Donate Life Month

“Did you know that April 5th is National Dandelion Day? Did you know that April 29th is National Zipper Day? Now, if you are like me, you don’t really care, but if it was National Coffee Day or National Donut Day, then you may get my attention. However, let me tell you what is important to me, that is the month of April. April is National Donate Life Month.”
Sally Harrison began her speech at The City of Dillon Council Meeting on Monday, April 8th with a quote of conviction for a very good reason. Ms. Harrison stated that she was at the meeting on behalf of Donate Life, which is a nonprofit organization working to increase the number of organs, eyes, and tissues available to save and to heal life through transplantation.
Sally Harrison is currently 3 years post kidney transplant and is very grateful for the individual who made the decision to donate their organs at the time of their passing. Ms. Harrison emphasized how the significance of their selfless decisions has greatly impacted her quality of life.
The Government has contracted with UNOS (United Network of Organ Sharing), to manage the list of individuals waiting for organ transplant. Currently there are over 103,000 individuals on the waiting list for organ transplants. Of those 103,000, over 88,000 are waiting for a kidney transplant and over 10,000 are on the list for a liver transplant. Over 95% of people waiting for an organ transplant are made up of those two groups.
Kidney and liver transplants are the only two organs that come from living donors as well as deceased donors. With liver transplants, a portion of the donor’s liver is removed, and within weeks, the donors liver begins to regenerate into a full-size liver. As far as the recipient, the transplanted liver portion will also regenerate into a full-size liver as well. With kidney transplants, a healthy person can live successfully with only one kidney. Ms. Harrison has been living for the past 3 years with only a single transplanted kidney.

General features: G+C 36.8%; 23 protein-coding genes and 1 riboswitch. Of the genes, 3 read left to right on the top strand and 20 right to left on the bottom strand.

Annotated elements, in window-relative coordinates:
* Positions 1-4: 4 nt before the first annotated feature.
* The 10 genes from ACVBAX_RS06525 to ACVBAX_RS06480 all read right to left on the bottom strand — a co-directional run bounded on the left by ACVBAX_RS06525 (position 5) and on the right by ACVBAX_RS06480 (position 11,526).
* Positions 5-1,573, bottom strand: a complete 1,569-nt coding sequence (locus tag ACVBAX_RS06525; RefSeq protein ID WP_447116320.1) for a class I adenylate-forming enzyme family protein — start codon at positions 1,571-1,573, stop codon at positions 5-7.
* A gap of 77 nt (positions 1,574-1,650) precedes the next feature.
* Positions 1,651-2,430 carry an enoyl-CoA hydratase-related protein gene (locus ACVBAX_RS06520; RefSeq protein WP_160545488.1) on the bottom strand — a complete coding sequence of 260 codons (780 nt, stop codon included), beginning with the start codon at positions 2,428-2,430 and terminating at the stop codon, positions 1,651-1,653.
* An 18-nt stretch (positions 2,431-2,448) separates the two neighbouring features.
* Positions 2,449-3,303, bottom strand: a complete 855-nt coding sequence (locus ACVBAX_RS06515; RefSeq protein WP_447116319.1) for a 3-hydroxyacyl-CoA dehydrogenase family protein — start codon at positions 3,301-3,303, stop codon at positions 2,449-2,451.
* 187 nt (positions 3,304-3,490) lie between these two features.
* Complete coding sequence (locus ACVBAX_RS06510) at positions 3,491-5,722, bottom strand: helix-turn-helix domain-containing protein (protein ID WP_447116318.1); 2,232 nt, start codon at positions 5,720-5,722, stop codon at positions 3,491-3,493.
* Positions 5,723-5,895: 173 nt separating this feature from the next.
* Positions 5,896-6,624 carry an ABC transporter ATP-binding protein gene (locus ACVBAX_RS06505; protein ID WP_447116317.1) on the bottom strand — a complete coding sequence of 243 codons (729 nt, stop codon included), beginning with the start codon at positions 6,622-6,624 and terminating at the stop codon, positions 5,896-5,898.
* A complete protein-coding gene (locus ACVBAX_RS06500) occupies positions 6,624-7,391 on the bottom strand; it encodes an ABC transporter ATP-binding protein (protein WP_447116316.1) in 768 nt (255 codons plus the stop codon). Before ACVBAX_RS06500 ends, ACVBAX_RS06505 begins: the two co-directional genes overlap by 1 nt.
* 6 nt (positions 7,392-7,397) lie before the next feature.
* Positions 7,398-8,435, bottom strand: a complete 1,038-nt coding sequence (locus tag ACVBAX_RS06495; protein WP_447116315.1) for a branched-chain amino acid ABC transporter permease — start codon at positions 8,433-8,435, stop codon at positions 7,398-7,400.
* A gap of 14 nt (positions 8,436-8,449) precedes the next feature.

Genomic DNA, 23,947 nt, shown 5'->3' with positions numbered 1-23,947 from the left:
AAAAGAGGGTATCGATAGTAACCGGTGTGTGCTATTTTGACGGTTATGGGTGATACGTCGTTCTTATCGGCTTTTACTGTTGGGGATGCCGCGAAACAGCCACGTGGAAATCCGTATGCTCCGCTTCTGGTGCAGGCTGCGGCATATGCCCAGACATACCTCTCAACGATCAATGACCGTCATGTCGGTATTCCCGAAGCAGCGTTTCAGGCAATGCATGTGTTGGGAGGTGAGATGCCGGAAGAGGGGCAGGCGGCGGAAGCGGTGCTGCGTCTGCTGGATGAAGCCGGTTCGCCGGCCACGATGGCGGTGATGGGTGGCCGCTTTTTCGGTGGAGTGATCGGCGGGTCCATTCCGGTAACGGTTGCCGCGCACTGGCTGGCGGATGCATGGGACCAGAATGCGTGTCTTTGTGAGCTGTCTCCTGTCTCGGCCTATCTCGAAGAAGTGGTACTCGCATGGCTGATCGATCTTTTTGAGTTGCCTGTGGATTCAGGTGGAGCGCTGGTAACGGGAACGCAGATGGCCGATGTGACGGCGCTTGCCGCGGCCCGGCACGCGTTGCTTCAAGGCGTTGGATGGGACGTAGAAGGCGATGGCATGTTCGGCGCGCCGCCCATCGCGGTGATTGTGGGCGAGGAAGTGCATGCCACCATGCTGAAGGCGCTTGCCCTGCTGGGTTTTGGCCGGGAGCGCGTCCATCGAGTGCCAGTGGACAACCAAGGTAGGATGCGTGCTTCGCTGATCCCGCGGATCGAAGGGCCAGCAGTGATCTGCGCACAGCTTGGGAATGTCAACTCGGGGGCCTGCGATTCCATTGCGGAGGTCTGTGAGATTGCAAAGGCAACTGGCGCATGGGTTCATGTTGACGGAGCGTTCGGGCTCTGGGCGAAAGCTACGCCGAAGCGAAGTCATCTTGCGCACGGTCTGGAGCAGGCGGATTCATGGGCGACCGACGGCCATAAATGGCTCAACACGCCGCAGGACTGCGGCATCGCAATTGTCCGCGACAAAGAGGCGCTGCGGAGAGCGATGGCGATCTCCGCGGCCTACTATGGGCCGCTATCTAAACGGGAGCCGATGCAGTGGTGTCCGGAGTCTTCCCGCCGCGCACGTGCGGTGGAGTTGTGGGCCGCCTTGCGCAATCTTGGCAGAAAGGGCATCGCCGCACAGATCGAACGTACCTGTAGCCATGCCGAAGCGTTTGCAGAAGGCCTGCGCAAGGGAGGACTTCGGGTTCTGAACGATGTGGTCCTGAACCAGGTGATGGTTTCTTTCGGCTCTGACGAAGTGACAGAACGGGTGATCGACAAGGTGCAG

Being an organ donor could be a huge life saving decision to multiple people. When someone passes away, and they are an organ donor, they have the potential to save 8 lives. The most frequently transplanted organs are the heart, liver, pancreas, intestines, both kidneys and lungs. Tissue donation also consist of corneas, bone, tendons, skin, and heart valves. All of these donations can improve or save someone’s life.
Every single day, 17 people pass away because they were unable to get life saving transplants. While that number is high, for comparison, every 10 minutes a new person is added to the transplant waiting list.
Ms. Harrison emphasized the need for organ donors. She stated “You may not know of anyone who needs a transplant today, but that could change tomorrow. It could be a friend, co-worker, or a family member. I am an organ recipient, but I am also designated on my driver’s license as an organ donor. I want to raise awareness of the need for organ and tissue donations and to encourage each of you to consider being a donor. The need is great.”

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